The man who earned being called only by his last name, Cochran is the unlikeliest of Survivor winners on many different levels. There has also been growing backlash against Cochran, as many let their annoyance of him get in the way of the big picture. First, his win has created a new “type” of Survivor winner: Looking at Cochran and comparing him to the types of people who have previously won, there is nobody like him. A life-long Survivor-obsessed, self-proclaimed Harvard nerd, Cochran came into this season with a surprising amount of confidence. His in-game awareness was off the charts and his physical demeanor made him nearly invisible to others early on. But then Cochran began winning physical challenges too.
Cochran never ran into too much danger all season, but it was because he had mastered the timing of Survivor: knowing when to strike, before being struck. He orchestrated big moves and was in control of the game from start to finish. His game was only the second “perfect game” ever (after J.T. in Tocantins) where a winner won by a unanimous jury vote while also never having a single vote cast against them the entire game. What separates Cochran’s game from J.T. is that Cochran orchestrated his game, whereas J.T. relied heavily on Stephen Fishbach to navigate his way to the end. A true student of the game, Cochran pulled off one of the most impressive and unlikely Survivor wins the game may ever see.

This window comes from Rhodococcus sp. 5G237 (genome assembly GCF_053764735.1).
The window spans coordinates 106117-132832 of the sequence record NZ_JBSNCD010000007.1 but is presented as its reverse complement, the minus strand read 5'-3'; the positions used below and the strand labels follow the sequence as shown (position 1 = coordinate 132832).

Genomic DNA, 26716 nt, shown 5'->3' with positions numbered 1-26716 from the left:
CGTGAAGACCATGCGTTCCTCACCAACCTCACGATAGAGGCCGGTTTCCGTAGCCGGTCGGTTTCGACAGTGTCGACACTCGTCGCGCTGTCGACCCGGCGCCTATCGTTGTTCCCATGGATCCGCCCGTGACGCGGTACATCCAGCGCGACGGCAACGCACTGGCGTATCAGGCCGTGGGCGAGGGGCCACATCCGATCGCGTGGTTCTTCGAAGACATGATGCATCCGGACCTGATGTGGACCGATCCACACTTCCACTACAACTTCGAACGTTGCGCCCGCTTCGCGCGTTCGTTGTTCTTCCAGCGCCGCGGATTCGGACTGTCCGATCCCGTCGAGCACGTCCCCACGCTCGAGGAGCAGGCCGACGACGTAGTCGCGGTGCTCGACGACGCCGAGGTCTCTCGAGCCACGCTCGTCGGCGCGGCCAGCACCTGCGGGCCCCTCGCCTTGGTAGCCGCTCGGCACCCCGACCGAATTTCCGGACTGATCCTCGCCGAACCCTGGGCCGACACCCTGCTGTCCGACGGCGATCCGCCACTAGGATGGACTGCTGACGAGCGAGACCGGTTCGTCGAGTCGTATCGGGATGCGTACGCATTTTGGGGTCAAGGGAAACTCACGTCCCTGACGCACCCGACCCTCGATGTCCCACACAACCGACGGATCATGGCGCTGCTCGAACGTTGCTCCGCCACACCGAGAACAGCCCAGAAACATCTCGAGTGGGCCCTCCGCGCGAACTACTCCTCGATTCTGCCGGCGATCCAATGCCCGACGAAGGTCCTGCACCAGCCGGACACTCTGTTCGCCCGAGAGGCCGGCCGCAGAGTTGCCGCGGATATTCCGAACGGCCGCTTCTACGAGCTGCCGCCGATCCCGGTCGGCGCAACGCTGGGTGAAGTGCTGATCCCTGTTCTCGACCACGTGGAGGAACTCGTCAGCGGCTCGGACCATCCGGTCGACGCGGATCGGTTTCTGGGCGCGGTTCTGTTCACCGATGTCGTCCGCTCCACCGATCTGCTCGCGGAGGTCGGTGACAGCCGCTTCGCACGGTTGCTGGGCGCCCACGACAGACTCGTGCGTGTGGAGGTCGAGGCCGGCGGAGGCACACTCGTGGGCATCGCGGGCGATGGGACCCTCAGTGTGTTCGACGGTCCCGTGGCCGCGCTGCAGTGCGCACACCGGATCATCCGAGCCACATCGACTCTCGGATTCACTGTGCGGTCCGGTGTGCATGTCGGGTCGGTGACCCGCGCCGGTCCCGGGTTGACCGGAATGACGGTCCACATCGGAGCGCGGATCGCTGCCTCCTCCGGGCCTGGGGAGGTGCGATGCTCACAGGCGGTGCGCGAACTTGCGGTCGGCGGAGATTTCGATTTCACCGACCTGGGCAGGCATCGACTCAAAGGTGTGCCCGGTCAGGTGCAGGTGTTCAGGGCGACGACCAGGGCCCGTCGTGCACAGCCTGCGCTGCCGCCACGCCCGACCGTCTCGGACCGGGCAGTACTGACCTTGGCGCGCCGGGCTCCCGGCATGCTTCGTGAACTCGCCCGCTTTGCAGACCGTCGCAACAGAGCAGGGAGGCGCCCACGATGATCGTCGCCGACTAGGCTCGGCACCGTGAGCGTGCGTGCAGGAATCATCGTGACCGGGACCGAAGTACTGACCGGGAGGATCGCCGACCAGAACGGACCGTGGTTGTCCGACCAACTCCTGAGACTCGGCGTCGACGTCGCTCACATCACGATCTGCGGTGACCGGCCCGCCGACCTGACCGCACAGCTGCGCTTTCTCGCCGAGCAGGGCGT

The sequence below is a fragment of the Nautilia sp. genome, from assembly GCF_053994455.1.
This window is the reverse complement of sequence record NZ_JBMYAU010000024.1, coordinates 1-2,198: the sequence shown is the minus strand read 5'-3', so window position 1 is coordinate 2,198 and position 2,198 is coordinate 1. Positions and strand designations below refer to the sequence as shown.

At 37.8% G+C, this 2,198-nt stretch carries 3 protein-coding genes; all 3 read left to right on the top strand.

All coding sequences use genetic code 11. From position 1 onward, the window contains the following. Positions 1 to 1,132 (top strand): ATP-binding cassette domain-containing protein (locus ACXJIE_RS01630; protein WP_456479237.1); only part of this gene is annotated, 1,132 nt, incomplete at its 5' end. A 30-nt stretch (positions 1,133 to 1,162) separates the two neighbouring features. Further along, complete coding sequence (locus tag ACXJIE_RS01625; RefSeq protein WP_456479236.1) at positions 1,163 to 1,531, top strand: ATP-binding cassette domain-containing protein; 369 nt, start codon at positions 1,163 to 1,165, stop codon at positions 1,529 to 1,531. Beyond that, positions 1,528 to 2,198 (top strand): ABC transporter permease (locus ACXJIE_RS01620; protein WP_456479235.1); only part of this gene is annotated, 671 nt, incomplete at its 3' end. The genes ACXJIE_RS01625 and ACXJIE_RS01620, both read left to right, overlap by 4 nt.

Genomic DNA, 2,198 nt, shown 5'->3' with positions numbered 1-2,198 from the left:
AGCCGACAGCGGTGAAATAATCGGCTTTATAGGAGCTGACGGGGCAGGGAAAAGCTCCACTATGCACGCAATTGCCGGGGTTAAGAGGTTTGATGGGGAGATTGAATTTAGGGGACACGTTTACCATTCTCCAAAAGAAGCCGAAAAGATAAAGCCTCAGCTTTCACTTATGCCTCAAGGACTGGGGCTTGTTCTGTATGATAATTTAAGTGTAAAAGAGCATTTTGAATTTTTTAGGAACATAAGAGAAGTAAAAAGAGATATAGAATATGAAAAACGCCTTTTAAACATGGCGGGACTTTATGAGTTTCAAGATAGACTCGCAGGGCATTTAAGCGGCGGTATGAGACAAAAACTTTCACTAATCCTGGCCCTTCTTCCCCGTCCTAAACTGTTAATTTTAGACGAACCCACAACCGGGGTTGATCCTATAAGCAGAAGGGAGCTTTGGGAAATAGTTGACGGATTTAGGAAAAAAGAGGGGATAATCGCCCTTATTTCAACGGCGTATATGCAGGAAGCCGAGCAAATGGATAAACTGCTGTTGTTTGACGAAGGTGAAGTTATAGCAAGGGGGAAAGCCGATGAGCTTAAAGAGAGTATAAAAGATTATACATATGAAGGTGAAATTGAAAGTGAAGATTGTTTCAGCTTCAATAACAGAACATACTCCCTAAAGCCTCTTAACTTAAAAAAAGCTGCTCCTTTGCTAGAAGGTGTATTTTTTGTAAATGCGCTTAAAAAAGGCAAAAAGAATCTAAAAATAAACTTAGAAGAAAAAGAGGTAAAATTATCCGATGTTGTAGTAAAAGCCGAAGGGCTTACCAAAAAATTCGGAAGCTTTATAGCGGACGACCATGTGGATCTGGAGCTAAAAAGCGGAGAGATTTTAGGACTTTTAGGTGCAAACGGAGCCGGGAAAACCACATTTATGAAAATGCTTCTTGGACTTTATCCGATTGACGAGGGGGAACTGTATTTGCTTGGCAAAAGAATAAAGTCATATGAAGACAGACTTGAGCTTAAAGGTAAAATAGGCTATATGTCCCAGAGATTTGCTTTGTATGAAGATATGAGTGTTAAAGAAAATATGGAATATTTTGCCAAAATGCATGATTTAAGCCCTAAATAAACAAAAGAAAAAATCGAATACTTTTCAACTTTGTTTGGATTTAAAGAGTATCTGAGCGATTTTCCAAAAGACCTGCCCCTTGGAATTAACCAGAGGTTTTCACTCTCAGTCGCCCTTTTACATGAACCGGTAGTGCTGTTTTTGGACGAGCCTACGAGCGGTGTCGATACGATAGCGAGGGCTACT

#4: Brian Heidik – ‘Survivor: Thailand’ – Season 5
After Richard Hatch miraculously won the first season of Survivor, the next three winners were Tina, Ethan, and Vecepia: all well-liked, stand-up “good” people and players. At that time, it was thought that no one “villainous” like Hatch could ever win again, now that people know the game and what sort of people to look out for. And then there was Brian Heidik. He manipulated, lied, and outplayed everyone. Like Richard, he seemed to be a step ahead of the competition and had it all figured out. Unlike Richard, he seemed to drift through the season without even caring, like it was easy. Maybe it was for Brian, the self-proclaimed “Ice Man.” He is so despised that he has never been asked to play again, which I for one thinks is a shame. His game is the blueprint that all “schemers” have hoped to achieve since. Now that I get a vote for the “Survivor Hall of Fame,” Brian will be on my ballot every single time. Survivor guru Dalton Ross of EW.com also had Brian on his ballot in 2012 and in 2013 Rob Cesternino added his name as well. Is there a Brian Heidik revival going on? Jump on the Heidik bandwagon people. He remains the last true “villain” to play a villainous, cut-throat game… and actually win.
#5: Kim Spradlin – ‘Survivor: One World’ – Season 24